While Republican efforts to repeal the Affordable Care Act appear increasingly quixotic -- House Republicans voted last week for the 50th time to suspend or repeal the president's signature health care law -- Texas Republican Sen. Ted Cruz shows no signs of giving up.
"You know what they say, '50th time is the charm,'" Obama joked. "Maybe when you hit your 50th repeal vote, you will win a prize."
ABC host Jonathan Karl was incredulous. "We can acknowledge that that's not going to happen while Barack Obama is president, right?"
"If there's one thing that unifies politicians of both parties, you know, their top priority is preserving their own hide," Cruz responded. "And if enough congressional Democrats realize they either stand with Obamacare and lose, or they listen to the American people and have a chance at staying in office, that's the one scenario we could do it in 2015. If not, we'll do it in 2017."
Asked if he honestly believes President Obama would agree to repeal his most significant legislative accomplishment, Cruz shifted his attention to the media: "You know, what's funny, Jon, is the media treats that as a bizarre proposition."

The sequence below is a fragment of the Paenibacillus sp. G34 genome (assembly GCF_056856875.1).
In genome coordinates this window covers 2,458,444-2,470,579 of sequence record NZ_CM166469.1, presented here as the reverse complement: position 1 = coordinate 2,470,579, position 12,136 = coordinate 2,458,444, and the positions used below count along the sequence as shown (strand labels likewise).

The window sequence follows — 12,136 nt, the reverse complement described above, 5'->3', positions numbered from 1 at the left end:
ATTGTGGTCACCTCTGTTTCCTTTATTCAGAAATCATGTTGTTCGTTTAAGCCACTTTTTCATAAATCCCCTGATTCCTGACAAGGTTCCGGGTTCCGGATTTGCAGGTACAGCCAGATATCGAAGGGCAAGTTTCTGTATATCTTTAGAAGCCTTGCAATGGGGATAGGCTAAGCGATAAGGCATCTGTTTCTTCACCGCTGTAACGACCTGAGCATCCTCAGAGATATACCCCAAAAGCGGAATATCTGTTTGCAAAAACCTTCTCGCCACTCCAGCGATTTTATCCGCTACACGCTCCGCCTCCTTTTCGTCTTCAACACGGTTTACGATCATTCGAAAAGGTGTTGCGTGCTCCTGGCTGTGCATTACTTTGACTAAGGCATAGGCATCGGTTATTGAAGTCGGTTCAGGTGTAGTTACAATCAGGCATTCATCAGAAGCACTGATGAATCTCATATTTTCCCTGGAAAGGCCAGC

"Well, it is," Karl responded. "Because he's not going to sign it. It is a bizarre proposition."
Cruz was undeterred. "It is the most unpopular law in the country," he told Karl. "Millions of people have lost their jobs, have lost their health care, have been forced into part-time work, have their premiums skyrocketing. And right now, Washington isn't listening to those people."
Fighting for repeal is "how we win elections," Cruz continued -- a strategy he says will leave Democrats with no choice but to join Republicans in repealing Obamacare.
So far, only a minority of Democrats have joined Republicans in voting to delay parts of the health care law, and few have voiced support for repeal.
"At the end of the day, it's going to be a very popular program," former Florida Gov. Charlie Crist told CNN's State of the Union on Sunday. "[Democrats] ought to strengthen up. The president’s a smart guy and he’s doing the right thing, and God bless him for it."
Crist, a newly converted Democrat who is running to take back the governor's seat from Republican incumbent Rick Scott, said Obama is leading well and that Democrats need to support him.
"I know the numbers aren’t great right now, but I know in his heart and in his soul he’s doing what he thinks is right and that takes courage and strength," Crist said. "I think that will make November very good for Democrats."